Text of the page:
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Section 24.4 Rounded Binary

In a rounded binary form, the material at the beginning of the first section returns, often shortened, after a contrasting phrase at the beginning of the second section. A generic phrase diagram of rounded binary form is shown below.

Below is an example of a rounded binary form.

Figure 24.4.1 Mozart, Piano Sonata in D major, K. 284, III.

Because both the first section (the A section) and second section (the B section) repeat in the example above, this form would be called “two–reprise continuous rounded binary form.”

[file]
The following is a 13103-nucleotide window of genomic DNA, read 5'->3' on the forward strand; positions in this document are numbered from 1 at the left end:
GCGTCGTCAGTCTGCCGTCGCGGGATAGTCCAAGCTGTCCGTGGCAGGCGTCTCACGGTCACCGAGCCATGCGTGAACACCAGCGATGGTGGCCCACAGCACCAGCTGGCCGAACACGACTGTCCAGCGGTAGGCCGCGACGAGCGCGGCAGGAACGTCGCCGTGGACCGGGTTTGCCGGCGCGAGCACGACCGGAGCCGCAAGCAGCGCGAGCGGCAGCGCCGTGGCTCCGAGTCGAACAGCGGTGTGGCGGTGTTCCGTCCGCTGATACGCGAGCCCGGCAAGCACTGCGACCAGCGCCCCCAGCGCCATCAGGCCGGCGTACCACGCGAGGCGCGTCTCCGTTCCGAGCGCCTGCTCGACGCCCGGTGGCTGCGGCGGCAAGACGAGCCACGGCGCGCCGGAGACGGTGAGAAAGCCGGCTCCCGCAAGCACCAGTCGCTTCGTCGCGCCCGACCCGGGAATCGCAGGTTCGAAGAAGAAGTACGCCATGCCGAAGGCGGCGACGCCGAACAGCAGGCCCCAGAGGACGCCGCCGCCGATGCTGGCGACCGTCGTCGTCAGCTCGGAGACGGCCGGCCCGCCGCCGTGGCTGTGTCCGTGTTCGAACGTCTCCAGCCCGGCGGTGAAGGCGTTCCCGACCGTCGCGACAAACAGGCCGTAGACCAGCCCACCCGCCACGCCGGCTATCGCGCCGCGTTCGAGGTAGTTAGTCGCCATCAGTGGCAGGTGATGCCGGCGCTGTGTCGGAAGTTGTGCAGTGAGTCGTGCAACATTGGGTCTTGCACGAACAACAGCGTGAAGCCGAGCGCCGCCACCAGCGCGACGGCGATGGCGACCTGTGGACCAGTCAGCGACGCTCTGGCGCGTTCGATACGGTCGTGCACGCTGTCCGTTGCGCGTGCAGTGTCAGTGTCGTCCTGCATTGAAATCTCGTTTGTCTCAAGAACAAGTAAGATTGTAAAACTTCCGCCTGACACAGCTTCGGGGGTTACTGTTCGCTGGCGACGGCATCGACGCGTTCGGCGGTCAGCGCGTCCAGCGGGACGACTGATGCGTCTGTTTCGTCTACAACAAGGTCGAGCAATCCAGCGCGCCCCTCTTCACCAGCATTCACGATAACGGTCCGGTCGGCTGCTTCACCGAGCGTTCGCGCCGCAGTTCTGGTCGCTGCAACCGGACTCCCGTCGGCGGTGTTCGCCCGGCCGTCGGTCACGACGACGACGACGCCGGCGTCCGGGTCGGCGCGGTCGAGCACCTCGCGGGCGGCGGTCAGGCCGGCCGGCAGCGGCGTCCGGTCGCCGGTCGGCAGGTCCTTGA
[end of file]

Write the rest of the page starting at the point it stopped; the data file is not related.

Another example of a rounded binary form is below.

Figure 24.4.2 Schubert, 20 Minuets, D. 41, No. 18 in F major

This form of the example above would be called “two–reprise continuous rounded binary form” because:

  • Two–reprise means both the first and second sections repeat

  • Continuous means the first section does not end on the tonic chord

  • In a rounded binary form the opening melody returns after contrasting material

Rounded binary form is often encountered in compositions during the Classical era (1750–1825) in music by Haydn, Mozart, and Beethoven, especially as the form of a theme from a theme and variations, and as the minuet and/or trio section in a Minuet and Trio.